O's stage historic comeback vs. Red Sox
Baltimore overcomes nine-run deficit thanks to five-run frames
BALTIMORE -- It wasn't just the biggest comeback of the week, the month or the year. The Orioles' come-from-behind win on Tuesday night was the largest in franchise history, as they overcame a nine-run deficit with a pair of late five-run rallies en route to earning an 11-10 victory over the division-rival Red Sox.
The comeback was also the biggest ever by a last-place team over a first-place team.
The franchise's largest comeback prior to this was an eight-run jaunt in 1956, also against Boston. And though lots has transpired between the two teams over the past five decades, one thing hasn't changed: The Orioles still regard any victory over the Red Sox as a blessing, especially one in which the Red Sox had pushed ahead early.
"That was probably the best game I've been involved in. ... That was absolutely tremendous," said manager Dave Trembley. "It's got to mean the world to these guys, and rightfully so. They're a very good team, and they threw their best out there, one right after another. It was the shootout at the OK Corral, but it was at Camden Yards."
A win seemed unlikely enough at one point that the Orioles began resting their starters -- specifically, Melvin Mora in the seventh inning. Baltimore trailed by nine runs when that inning began, and three hits later it was an eight-run game. Pinch-hitter Oscar Salazar made it even closer with a three-run homer off Justin Masterson.
The Orioles trailed by four runs when the seventh ended and began their charge anew in the eighth. The first three hitters reached on hits off Hideki Okajima before Matt Wieters singled home Nolan Reimold to cut the lead to 10-7. Ty Wigginton then brought Baltimore within two on a sacrifice fly. That brought to the plate Brian Roberts, who was in the middle of an 0-for-18 slump.
Roberts broke that skid -- and consigned it to ancient history -- with a single up the third-base line, chasing one run home and pushing the potential tying run to second base. Boston turned to closer Jonathan Papelbon at that point, and after Felix Pie struck out, Nick Markakis doubled to left-center to put Baltimore ahead.
"I think you could certainly feel the momentum was going our way," said Roberts, "but we still had some work to do. Guys just really had good at-bats, and even if people didn't get hits, they did what they needed to do. Wiggy had a real nice piece of hitting just to get a run in and keep guys moving along the bases."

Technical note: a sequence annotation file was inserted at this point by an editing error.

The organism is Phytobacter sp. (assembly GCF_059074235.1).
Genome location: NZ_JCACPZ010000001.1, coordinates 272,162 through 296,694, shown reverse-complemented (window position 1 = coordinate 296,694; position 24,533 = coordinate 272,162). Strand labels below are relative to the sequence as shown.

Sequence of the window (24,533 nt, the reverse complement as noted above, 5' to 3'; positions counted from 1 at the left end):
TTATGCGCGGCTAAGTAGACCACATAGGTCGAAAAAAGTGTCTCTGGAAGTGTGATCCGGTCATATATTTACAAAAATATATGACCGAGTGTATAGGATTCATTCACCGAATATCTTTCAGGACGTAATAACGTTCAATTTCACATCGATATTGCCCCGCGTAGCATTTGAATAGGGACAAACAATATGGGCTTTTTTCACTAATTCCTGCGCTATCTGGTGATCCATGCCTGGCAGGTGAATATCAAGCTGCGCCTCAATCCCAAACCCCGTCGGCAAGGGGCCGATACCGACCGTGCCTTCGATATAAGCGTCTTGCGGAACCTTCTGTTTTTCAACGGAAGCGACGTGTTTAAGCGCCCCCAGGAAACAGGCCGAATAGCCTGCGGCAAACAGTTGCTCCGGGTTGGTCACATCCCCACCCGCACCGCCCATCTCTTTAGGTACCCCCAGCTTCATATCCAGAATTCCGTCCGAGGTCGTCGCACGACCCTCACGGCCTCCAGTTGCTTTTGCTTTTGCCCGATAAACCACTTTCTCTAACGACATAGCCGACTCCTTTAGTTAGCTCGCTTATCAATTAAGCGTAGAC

"That's why we play nine innings," added Markakis, who finished the game 2-for-5. "We were down early, and all game. The pitchers kept us in the game there, and we swung the bats well as a team."
Starter Rich Hill, the main story early in the game, slowly became an afterthought. The southpaw allowed nine hits and seven earned runs and was removed before completing five innings for the fourth time in his past five starts. He has a 10.42 ERA over that span and has given up 27 hits and 15 walks in his past 19 innings.
The game turned a bit in the bottom of the fifth, though, after rain caused a 71-minute delay. The Orioles didn't respond immediately, but they did slowly begin to stir. Still, a comeback appeared out of the question, as Boston had won 11 of the past 12 games against Baltimore, with many of those victories one-sided.
Baltimore rendered that history moot with its resilient comeback, an effort that mostly tagged two Boston relievers. Masterson was charged with five earned runs, and Okajima allowed four more. Takashi Saito (2-1) took the loss, and Papelbon was tagged with just his second blown save of the season.
For Baltimore, a team that was 0-for-34 when trailing after eight innings just two weeks ago, the win could mean something profound. The Orioles have now come back to win three times in their past 12 games.
"When we were 0-and-34 late going into that win against the Mets, I [said], 'I think one time you do it, you can do it again,' " said Trembley of his team's resiliency. "You start to believe, especially here at home. You have a lot of pride playing here at home. A lot of pride. That was fun. Gosh darn it, that was fun."
It wasn't as much fun for the Red Sox (47-30), especially when you consider their perspective. Kevin Youkilis gave them a two-run lead in the first inning with a home run, and Boston scored twice more in the fourth. The Red Sox took control with five more runs in the fourth, only to wilt after the rains came.
"I think it shows we can score with anybody and we can score off anybody," said Roberts, who has the second-longest tenure on the team. "But we need to do it a little earlier and more often, probably."
Of course, the game wasn't over until George Sherrill worked the ninth. The southpaw allowed a single to the first batter he faced, then calmly worked over the top of Boston's batting order. Sherrill retired Julio Lugo and Dustin Pedroia before hitting Youkilis, and with the tying run on second, he struck out Jason Bay.
That sent the Orioles into instant celebration mode and gave Sherrill his 17th save of the season.
"One-run saves are tough," said Sherrill. "I haven't been part of a winning team yet, so I guess when we get to 83 wins, that will be more exciting. Until then, this is probably one of the biggest."
Spencer Fordin is a reporter for MLB.com. This story was not subject to the approval of Major League Baseball or its clubs.